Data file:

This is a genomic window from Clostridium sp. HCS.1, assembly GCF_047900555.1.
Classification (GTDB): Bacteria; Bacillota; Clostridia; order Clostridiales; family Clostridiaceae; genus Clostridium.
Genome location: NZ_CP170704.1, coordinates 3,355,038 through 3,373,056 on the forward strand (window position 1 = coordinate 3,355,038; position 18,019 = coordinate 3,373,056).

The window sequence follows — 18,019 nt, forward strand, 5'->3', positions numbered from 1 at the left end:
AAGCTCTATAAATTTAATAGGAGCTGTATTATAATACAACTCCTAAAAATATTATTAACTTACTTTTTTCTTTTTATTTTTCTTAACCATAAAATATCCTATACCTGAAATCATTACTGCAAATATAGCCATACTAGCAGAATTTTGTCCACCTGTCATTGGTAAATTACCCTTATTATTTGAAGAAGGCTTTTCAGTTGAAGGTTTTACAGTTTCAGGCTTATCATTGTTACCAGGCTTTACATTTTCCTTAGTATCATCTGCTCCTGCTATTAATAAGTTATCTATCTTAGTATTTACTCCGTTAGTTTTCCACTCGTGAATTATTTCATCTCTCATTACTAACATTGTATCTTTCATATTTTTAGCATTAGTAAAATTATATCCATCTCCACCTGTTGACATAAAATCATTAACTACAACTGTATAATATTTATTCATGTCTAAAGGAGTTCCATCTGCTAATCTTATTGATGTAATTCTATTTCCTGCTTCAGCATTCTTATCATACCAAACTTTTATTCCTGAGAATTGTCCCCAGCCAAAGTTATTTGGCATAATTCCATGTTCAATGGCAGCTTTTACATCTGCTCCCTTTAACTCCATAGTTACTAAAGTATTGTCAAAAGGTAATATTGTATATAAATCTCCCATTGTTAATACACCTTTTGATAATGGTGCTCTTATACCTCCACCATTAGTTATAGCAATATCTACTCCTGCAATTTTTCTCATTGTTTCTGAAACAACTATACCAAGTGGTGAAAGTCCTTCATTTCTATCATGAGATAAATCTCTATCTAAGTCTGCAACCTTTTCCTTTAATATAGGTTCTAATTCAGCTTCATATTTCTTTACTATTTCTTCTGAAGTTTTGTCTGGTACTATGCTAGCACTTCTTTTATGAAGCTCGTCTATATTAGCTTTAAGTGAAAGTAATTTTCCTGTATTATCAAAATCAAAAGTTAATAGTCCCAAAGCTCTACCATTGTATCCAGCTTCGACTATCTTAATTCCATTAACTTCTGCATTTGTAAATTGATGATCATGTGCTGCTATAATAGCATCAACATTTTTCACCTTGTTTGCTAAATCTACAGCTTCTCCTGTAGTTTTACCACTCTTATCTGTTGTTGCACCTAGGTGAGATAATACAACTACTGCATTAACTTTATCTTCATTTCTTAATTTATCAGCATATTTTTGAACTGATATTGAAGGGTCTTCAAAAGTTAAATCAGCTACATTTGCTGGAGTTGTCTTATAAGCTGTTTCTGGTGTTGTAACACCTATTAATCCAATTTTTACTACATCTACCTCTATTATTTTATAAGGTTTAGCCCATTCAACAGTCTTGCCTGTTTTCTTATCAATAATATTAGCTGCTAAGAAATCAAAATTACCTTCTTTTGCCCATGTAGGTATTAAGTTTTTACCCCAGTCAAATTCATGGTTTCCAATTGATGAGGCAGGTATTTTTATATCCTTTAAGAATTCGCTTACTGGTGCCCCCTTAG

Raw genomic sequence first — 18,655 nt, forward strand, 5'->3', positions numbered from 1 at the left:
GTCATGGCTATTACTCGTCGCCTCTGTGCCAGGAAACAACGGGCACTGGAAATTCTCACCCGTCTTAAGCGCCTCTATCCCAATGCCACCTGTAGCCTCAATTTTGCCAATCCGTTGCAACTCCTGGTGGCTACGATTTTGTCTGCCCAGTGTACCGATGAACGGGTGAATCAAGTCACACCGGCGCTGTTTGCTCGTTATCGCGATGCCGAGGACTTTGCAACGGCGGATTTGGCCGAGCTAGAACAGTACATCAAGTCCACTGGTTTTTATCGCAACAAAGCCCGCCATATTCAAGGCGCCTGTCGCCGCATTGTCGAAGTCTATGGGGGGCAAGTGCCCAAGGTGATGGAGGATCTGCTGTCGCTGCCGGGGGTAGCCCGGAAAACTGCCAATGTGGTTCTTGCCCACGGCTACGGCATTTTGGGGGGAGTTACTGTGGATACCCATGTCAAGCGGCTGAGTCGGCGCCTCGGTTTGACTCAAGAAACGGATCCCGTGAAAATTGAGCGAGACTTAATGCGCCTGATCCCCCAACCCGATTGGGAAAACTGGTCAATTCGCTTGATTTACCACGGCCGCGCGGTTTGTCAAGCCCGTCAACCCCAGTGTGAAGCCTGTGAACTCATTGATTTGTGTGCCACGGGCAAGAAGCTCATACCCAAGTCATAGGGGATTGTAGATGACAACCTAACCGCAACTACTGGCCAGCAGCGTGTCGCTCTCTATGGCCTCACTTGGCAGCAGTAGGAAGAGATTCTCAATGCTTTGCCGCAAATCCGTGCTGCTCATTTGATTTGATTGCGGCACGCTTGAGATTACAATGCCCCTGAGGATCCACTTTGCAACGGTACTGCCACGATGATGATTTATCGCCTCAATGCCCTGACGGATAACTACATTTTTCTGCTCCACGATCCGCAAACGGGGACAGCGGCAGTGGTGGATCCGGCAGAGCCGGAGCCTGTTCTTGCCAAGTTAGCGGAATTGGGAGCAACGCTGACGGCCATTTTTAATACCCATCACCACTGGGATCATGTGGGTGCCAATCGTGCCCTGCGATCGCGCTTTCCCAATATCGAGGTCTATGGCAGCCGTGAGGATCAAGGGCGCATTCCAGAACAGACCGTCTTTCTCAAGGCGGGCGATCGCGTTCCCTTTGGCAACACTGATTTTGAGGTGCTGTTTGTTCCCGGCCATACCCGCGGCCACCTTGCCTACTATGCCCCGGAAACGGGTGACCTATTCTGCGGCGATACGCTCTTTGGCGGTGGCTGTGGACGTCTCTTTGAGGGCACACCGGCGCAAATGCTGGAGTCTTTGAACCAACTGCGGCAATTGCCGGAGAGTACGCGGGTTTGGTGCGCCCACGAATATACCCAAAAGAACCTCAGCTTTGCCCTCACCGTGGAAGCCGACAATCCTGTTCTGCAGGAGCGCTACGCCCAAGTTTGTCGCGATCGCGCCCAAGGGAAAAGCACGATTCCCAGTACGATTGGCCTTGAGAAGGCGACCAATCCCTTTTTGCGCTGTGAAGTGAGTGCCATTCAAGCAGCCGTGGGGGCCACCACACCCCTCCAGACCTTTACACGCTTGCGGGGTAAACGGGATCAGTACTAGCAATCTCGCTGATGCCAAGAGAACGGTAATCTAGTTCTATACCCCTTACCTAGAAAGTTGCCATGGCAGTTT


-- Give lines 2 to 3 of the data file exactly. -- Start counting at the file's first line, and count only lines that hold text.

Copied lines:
Classification (GTDB): Bacteria; Bacillota; Clostridia; order Clostridiales; family Clostridiaceae; genus Clostridium.
Genome location: NZ_CP170704.1, coordinates 3,355,038 through 3,373,056 on the forward strand (window position 1 = coordinate 3,355,038; position 18,019 = coordinate 3,373,056).